Gaining the elusive air-to-air photo mission seems to be the quest of every aviation photographer. The question is, how do you make it happen? My flight with the amazing, gorgeous and one of a kind, Boeing 40 took me three years! Others I’ve done were never planned and happen spur of the moment. In either case, first and foremost understand many, many photographers have lost their lives or been severely injured in air-to-air photo missions. Safety is way more important than photography and that has to be the number one agenda. This means you need to know the pilot, not just fly with someone who says they will take you up. I understand the temptation but I’m here to tell you, I’ve have not flown with every pilot that has offered me a ride. How do you know if a pilot and/or plane is safe when they are really all new to you?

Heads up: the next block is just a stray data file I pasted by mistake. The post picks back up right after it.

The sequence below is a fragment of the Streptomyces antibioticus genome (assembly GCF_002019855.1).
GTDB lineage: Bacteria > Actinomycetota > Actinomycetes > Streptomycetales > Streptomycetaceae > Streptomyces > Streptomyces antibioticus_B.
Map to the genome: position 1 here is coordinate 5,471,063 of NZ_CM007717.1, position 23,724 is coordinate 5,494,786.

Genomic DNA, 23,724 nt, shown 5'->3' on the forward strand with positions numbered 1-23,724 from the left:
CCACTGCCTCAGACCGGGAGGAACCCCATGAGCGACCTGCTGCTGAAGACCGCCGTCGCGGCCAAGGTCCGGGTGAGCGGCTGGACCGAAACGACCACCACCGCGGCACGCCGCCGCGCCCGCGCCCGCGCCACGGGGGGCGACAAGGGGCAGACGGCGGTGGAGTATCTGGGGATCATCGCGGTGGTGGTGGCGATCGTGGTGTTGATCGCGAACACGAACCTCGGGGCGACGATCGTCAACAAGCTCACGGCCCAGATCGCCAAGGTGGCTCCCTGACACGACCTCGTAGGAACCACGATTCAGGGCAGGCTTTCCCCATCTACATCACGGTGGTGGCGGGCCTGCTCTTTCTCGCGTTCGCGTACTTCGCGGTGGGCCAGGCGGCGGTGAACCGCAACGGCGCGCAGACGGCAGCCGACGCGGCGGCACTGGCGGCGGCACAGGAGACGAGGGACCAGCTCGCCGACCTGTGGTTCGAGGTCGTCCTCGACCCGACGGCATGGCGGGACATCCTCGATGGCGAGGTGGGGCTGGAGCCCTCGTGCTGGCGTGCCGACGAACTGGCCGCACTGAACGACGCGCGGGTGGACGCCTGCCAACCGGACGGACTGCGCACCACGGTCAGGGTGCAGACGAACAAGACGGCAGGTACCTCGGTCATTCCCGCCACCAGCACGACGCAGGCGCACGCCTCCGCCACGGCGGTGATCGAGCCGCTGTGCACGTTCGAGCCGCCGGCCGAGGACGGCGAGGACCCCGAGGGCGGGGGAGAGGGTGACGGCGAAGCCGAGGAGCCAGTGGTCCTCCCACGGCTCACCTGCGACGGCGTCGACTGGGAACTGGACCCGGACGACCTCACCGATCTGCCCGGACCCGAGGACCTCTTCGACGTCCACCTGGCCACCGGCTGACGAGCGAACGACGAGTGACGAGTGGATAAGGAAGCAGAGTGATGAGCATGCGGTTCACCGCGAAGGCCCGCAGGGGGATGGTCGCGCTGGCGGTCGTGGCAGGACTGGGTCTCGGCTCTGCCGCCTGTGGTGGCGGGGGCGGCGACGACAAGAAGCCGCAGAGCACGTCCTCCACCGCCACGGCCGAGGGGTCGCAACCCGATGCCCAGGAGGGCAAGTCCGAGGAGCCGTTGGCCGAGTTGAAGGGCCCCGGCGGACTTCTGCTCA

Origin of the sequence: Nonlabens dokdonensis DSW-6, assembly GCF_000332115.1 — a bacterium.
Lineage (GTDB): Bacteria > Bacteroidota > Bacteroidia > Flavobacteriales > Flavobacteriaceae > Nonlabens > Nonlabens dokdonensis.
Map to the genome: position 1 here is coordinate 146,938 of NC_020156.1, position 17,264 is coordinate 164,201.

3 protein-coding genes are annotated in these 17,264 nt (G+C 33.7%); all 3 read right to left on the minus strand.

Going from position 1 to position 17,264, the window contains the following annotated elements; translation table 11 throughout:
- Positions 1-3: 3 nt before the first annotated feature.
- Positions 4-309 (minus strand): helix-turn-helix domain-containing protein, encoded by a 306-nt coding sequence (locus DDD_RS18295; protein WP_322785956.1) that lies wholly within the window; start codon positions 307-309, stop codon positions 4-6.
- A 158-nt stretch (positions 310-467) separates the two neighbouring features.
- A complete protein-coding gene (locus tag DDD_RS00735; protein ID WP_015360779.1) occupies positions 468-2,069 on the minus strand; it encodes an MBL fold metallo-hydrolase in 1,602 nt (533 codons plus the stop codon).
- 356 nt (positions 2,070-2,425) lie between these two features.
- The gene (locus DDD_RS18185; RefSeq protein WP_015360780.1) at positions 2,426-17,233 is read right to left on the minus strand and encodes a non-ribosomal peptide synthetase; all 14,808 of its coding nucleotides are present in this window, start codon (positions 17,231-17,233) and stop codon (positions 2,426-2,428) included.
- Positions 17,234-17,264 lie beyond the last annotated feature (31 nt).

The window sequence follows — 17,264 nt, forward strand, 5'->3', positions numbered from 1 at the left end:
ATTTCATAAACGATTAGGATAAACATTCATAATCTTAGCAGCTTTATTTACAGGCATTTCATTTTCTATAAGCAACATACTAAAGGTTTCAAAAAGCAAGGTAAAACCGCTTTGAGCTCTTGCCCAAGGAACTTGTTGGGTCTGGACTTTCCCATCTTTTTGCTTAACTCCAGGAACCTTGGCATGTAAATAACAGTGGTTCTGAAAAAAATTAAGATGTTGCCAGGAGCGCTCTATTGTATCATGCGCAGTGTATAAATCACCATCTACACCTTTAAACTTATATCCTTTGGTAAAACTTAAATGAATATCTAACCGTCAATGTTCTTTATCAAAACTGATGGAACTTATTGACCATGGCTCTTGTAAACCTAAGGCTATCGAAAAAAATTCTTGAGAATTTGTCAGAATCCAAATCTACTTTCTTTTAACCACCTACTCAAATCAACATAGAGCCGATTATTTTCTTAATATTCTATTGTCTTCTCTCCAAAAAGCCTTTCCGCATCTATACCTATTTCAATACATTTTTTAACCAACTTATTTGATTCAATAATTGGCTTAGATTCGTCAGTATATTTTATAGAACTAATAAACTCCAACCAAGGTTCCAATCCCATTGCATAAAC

Getting to know a pilot comes from YOUR photography! You want to learn all you can BEFORE you ever go into the skiesb This means that while on the ground, you photograph statics to learn how light, color, and gesture which will make or break your photographs. Then you start lookin at applying what you learned from shooting statics to a plane in the skies. Backgrounds is a very important lesson. Then when you know the plane you want to do an air-to-air with, you create that good image and from that, the great print. The print, you present to the pilot. And in that entire process, you will meet and get to know the pilot and that will tell you Sooooo much as to whether you want to fly with them. You have to remember the safety factor, then the photographic factor and then remember what an old editor once told me. “You are only as good as your last image published.” In other words, if you go up in the air and you don’t come back with “The” photograph, it will be your last photo mission. It’s a small world and I sadly know a few photographers who this has happened to. Just keep in mind that if I can do it, all of you can do it. Cause there is no greater thrill than the elusive air-to-air!